I suggested the change because i pronounce it as a word itself, Fak (never
heard it pronounced diferent, but here isn't too much people speaking
english ><). Sorry, i'm not a native english speaker, as you can see :P
> Shyam Mani wrote:
>> Curtis Napier wrote:
>>>Yes indeed, ciaran is correct. You go by the "sound" not by the
>>>spelling. That's why we say "an honor" instead of "a honor" (the h is
>>>silent). But in the case of FAQ he is incorrect because it's pronounced
>>>fa-ack not ef-ack. Silly en_GB speakers. :-)
>> Ummm, we pronounce it af eff a que. Not Fak. It is an acronym and eff a
>> que is how you say it :) So, he's right and it is an FAQ.
>> And from the above site...
>> According to The Oxford Dictionary of American Usage and Style, "The
>> indefinite article a is used before words beginning with a consonant
>> sound, including /y/ and /w/ sounds. The other form, an, is used before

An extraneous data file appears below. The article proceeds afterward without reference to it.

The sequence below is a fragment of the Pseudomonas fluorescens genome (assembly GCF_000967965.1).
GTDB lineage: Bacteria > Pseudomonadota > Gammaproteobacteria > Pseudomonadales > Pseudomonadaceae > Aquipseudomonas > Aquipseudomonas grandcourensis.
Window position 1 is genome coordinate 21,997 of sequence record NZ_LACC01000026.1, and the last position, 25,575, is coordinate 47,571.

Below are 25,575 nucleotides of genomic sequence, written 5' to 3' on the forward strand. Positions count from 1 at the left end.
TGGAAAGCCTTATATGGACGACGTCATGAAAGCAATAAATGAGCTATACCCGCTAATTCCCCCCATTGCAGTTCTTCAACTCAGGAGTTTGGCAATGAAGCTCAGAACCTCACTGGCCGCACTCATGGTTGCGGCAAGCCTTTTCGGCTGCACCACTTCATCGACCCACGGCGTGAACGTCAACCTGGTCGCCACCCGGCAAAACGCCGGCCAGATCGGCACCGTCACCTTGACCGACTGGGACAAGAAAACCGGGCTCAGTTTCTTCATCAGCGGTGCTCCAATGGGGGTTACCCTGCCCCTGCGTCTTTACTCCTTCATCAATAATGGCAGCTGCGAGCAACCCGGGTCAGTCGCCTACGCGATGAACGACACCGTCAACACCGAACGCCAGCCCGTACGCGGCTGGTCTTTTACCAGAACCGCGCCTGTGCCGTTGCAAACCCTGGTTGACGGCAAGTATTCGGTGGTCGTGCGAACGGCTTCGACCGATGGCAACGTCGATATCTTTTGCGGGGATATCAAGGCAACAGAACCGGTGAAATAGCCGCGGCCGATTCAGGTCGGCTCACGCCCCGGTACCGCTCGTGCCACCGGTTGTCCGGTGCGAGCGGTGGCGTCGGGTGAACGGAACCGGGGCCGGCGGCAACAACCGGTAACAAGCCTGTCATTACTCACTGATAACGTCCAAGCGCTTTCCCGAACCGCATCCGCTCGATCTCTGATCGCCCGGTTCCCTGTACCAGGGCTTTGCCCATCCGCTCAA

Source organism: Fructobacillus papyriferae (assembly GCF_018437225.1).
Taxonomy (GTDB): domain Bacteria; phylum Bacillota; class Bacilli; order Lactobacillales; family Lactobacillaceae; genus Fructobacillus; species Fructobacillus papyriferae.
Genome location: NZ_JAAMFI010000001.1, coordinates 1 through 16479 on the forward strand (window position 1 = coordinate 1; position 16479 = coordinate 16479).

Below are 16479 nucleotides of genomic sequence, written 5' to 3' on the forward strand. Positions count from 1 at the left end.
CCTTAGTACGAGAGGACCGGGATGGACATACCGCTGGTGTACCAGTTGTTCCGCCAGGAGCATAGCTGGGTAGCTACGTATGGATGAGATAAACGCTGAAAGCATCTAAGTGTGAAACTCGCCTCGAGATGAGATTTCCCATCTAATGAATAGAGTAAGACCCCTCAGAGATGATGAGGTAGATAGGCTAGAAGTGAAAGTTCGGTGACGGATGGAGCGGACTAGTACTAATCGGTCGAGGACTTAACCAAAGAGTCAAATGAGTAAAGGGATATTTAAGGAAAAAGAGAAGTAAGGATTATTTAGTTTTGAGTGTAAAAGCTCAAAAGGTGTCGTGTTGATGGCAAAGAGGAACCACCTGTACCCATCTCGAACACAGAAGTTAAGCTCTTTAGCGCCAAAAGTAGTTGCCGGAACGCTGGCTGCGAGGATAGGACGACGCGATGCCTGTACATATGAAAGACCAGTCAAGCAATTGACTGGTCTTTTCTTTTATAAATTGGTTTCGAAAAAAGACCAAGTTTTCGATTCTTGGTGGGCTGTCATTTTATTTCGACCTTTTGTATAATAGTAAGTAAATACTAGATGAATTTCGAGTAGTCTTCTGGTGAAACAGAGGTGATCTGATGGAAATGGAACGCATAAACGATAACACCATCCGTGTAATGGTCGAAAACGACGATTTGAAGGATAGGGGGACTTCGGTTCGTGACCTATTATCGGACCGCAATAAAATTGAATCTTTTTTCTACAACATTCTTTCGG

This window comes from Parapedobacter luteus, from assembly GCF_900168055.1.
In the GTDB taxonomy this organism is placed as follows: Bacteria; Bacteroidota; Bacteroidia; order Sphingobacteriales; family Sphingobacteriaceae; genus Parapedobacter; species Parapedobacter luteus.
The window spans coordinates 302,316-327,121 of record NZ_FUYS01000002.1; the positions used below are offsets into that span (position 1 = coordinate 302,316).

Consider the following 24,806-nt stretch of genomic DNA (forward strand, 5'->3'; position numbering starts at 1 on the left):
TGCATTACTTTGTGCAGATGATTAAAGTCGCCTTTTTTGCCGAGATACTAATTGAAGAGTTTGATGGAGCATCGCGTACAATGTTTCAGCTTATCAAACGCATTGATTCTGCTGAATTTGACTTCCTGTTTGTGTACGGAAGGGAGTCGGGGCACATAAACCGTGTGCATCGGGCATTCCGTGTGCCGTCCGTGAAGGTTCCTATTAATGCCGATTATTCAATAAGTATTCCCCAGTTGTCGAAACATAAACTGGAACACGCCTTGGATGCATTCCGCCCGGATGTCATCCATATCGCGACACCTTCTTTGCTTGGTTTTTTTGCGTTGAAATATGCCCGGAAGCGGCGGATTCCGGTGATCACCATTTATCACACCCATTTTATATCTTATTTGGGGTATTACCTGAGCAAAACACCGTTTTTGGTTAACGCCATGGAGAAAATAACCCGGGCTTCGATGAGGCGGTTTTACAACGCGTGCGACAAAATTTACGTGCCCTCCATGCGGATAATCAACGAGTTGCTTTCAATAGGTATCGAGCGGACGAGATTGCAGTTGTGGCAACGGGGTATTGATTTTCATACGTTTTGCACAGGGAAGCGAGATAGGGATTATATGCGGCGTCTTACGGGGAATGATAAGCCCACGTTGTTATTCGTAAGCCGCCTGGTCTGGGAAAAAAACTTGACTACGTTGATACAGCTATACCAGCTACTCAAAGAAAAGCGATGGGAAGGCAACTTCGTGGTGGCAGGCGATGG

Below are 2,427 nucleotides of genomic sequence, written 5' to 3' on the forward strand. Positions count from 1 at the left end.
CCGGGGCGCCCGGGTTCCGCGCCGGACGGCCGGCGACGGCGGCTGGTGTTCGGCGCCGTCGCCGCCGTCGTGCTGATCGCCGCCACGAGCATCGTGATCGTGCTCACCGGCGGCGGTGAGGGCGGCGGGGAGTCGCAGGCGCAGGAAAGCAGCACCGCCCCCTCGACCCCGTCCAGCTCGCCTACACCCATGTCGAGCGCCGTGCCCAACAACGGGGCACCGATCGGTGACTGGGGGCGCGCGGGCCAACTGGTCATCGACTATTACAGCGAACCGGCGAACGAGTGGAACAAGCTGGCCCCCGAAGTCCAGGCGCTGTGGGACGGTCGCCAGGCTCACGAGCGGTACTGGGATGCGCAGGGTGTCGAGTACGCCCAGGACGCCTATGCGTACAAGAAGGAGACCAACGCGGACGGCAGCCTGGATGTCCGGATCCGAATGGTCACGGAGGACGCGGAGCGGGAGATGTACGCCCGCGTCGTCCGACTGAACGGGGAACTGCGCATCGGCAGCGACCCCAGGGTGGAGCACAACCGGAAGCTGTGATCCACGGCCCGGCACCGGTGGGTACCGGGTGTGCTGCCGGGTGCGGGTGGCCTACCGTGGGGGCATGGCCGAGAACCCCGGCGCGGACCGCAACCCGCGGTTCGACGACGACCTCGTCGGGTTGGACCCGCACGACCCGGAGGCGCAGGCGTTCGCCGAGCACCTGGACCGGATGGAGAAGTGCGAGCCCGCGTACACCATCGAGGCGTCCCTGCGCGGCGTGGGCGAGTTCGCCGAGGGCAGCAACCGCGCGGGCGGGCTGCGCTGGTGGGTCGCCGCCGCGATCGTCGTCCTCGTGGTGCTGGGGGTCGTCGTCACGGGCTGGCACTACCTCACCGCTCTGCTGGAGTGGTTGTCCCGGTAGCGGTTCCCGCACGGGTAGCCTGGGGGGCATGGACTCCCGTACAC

>> words beginning with a vowel sound. Hence, a European country, a Ouija
>> board, a uniform, an FBI agent...
>> We say Eff Bee Eye agent, not Fubby agent or EffBee or EffBye, right? So
>> it's Eff A Que :) not fack or you know where I'm going :p
> No, when you use the first letters of a series of words that is going to
> be pronounced as a series of letters like F.B.I then that is an
> abbreviation or an initialism. An acronym is the first letters of a
> series of words put together to form a new word. FAQ is an acronym not
> an abbreviation so it is pronounced as a word not as the letters F.A.Q..
> If it was supposed to be pronounced as a series of letters it would be
> written F.A.Q. but it isn't.
> This is silly. Just leave it up to the person who writes the doc. What
> difference does it make to any of us? Rane already changed it and
> changing it back would be redundant.
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